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Employment Law Services Ltd

Maternity Pay

Statutory Maternity Pay & Enhancements



Some employers provide enhancements to Statutory Maternity Pay, for some or all of the maternity pay period. In a situation where an employer provides a contractual entitlement to enhance the Statutory Maternity Pay rates, the employee will have the right to enforce that higher pay rate against her employer. Most enhancement schemes are closely linked to the structure and provisions of entitlement to Statutory Maternity Pay.



Statutory Maternity Pay is paid by the employer. It is classed as earnings, so is subject to income tax and National Insurance.



Entitlement Conditions for Statutory Maternity Pay



For a woman to be entitled to Statutory Maternity Pay she must have been:-

  1. Employed by her employer into the “Qualifying Week” – which is the 15th week before the week the baby is due, AND
  2. Employed by her employer without a break (excluding any booked holiday or correctly notified sickness absence) for at least 26 weeks into the 15th week before the baby is due. Any part week of employment will count as a full (i.e. unbroken) week for the purpose of calculating entitlement, AND
  3. Have pre-tax average weekly earnings to meet the lower earnings limit to have to pay National Insurance contributions. For the 2017- 2018 tax year this is £113 per week. For the 2016-2017 tax year this was £112 per week.

Start Date for Statutory Maternity Pay (SMP)



The earliest date that SMP can start is the beginning of the 11thweek before the baby is due. The latest date for the start of SMP is the day immediately following the date of the birth of the baby.



If the woman chooses to continue working after the 11th week before the week the baby is due she can decide when she wants the SMP to start. The SMP will usually start on the day she chooses to stop work to have the baby. Therefore the SMP will start on the first day of the employee’s maternity leave.



Premature Births



If the baby is born before the 11th week, or the start of the woman’s chosen SMP pay period, the SMP will actually commence on the day following the actual birth date.



If the woman has a sickness absence caused by or related to pregnancy in the 4 weeks before the baby is due, the SMP will start on the day following the first complete day off work because of the pregnancy-related absence.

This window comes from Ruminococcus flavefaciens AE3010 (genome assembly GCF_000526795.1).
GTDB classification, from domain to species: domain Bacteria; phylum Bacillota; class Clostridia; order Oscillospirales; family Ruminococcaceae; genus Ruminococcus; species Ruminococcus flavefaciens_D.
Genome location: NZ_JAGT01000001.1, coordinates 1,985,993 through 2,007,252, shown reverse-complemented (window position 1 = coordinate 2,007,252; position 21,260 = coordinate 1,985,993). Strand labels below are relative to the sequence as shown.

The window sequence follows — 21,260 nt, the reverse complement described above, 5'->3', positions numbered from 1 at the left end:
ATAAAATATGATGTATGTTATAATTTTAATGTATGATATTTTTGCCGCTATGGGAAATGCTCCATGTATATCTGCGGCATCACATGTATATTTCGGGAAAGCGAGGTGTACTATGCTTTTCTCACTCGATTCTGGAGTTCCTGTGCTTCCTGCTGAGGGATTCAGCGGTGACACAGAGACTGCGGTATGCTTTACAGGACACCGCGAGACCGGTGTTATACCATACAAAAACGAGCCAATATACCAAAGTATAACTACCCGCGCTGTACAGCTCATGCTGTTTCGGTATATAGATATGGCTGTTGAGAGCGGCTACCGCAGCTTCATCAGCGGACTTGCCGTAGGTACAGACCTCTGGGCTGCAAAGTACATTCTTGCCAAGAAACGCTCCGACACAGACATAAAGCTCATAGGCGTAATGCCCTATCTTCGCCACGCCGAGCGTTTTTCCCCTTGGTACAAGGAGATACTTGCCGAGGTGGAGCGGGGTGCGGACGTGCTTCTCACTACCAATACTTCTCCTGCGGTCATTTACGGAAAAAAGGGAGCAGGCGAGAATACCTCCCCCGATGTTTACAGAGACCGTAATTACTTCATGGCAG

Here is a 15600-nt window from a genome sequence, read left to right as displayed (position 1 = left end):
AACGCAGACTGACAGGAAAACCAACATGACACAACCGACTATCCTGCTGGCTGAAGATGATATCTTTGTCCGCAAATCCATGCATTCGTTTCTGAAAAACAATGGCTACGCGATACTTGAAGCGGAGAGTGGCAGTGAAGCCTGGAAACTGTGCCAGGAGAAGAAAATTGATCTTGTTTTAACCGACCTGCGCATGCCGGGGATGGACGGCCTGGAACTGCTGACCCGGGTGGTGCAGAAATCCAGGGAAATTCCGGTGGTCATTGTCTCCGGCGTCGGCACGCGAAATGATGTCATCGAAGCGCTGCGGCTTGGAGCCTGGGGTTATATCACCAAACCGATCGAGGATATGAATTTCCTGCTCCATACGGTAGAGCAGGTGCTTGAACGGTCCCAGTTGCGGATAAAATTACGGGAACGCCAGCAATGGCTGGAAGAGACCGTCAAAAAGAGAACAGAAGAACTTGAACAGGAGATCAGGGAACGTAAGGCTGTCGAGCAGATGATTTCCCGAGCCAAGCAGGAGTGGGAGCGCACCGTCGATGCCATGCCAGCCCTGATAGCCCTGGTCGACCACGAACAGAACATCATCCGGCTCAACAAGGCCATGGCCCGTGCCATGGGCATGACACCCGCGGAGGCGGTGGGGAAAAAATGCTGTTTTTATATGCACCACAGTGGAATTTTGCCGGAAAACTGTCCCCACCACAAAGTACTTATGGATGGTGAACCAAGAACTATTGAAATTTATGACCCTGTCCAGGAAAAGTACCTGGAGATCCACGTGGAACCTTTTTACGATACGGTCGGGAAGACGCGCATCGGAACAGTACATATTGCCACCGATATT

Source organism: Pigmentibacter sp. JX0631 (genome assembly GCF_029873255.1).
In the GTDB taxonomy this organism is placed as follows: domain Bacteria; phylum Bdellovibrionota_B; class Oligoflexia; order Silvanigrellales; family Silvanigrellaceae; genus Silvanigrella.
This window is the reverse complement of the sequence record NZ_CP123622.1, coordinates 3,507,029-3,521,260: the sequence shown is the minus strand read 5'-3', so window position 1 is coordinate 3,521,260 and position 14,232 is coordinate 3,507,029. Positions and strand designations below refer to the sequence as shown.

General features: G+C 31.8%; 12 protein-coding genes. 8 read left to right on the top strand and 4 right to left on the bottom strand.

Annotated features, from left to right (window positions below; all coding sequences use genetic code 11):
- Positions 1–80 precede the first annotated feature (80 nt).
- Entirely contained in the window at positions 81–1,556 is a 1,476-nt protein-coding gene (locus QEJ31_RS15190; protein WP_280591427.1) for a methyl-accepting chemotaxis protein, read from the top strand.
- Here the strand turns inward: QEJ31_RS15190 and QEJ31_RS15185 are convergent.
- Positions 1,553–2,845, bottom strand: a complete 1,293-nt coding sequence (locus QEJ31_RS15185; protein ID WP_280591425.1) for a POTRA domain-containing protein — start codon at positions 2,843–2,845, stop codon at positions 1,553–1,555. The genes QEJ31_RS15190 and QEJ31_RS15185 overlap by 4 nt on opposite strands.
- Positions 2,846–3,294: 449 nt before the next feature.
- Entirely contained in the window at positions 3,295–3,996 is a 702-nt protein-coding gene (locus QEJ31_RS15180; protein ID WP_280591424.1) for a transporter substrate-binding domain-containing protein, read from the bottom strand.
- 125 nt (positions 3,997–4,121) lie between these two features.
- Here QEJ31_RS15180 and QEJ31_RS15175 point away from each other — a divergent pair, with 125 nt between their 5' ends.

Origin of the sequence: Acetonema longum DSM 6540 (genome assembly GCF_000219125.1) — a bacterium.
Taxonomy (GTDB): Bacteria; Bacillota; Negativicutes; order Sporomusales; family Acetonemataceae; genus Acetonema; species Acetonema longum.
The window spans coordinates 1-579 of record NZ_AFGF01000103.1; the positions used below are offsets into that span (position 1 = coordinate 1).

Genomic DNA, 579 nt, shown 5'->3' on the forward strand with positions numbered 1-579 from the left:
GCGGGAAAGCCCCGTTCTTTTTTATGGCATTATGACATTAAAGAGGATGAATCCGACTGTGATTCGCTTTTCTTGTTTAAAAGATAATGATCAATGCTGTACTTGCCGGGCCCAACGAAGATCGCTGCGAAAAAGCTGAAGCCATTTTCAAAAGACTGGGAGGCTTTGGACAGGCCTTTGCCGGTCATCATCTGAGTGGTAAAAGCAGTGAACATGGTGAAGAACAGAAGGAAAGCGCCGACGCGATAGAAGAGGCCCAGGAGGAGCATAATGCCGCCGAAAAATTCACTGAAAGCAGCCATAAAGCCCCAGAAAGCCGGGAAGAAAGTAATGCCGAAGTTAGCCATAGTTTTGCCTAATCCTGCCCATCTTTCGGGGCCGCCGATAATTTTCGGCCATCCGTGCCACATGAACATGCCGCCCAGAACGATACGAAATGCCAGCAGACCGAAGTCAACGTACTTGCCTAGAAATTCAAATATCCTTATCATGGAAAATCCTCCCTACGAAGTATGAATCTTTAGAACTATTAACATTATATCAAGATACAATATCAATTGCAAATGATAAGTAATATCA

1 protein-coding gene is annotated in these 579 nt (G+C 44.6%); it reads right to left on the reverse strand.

Period of Payment



For any woman whose baby was due on or after the 1st April 2007 the total period of payment of SMP is 39 weeks. 



Amount of Pay



SMP is paid at:-



a. 90% of the woman’s average weekly earnings (with no upper limit) for the first 6 weeks; followed by:



b. The “standard rate”  of £140.98 per week (previously £138.18 from April 2014 to 2015, from April 2015 the figure was £139.58, which remained unaltered until April 2017) OR 90% of the woman’s average weekly earnings if lower than the “standard rate”, for the following 33 weeks.





How is the SMP Figure Calculated?



In order to calculate the appropriate amount to pay the employer will take the average gross earnings in the 8 weeks up to and including the 15th week before the expected week of the birth.



In the event of there being a pay rise which is effective at any time from the start of the 8 week calculation period and the end of the maternity leave period the employer will have to re-calculate the SMP figure and pay any balance due to the employee affected.



Notification Requirements



The woman must tell the employer when she wants the maternity pay and leave to start. This must be done by the 15th week before the baby is due. It is possible for the date to be changed, but to do that the woman must give at least 28 days notice of the new date. The evidence that the baby is due is usually provided on the MATB1 certificate. This certificate cannot be issued earlier than 20 weeks before the baby is due.



Multiple Jobs



If the woman has more than one job she may be able to get SMP from each employer.



Returning to work within the Maternity Pay Period



With the exception of "keeping in touch" days, if a woman returns to work within the normal maternity pay period she will then forfeit the right to any further maternity pay. A woman may agree to work a few days during her normal maternity period without losing the right to her maternity leave and maternity pay. The working days have to be agreed with her employer, and are known as "Keeping in touch" days.



Leaving Employment



If the woman leaves the employer’s employment at any time after the start of the 15th week before the week in which the baby is due the employer must still pay the SMP (subject to her meeting the other initial qualification requirements). Even if the woman does NOT intend to return to work the SMP must still be paid; - and it does not have to be repaid.



Shared Parental Leave



The Government has introduced a right for parents to split the leave entitlement. This is known as Shared Parental Leave. The rates of take up have been quite low, which in our opinion is due to the complex nature of the regulations themselves. In order to take up the right to take Shared Parental Leave a parent has to opt-out of the Statutory Maternity Leave provisions. However, it is possible to opt back in to those provisions is wanted. For further details see our articles on Shared Parental Leave.

 

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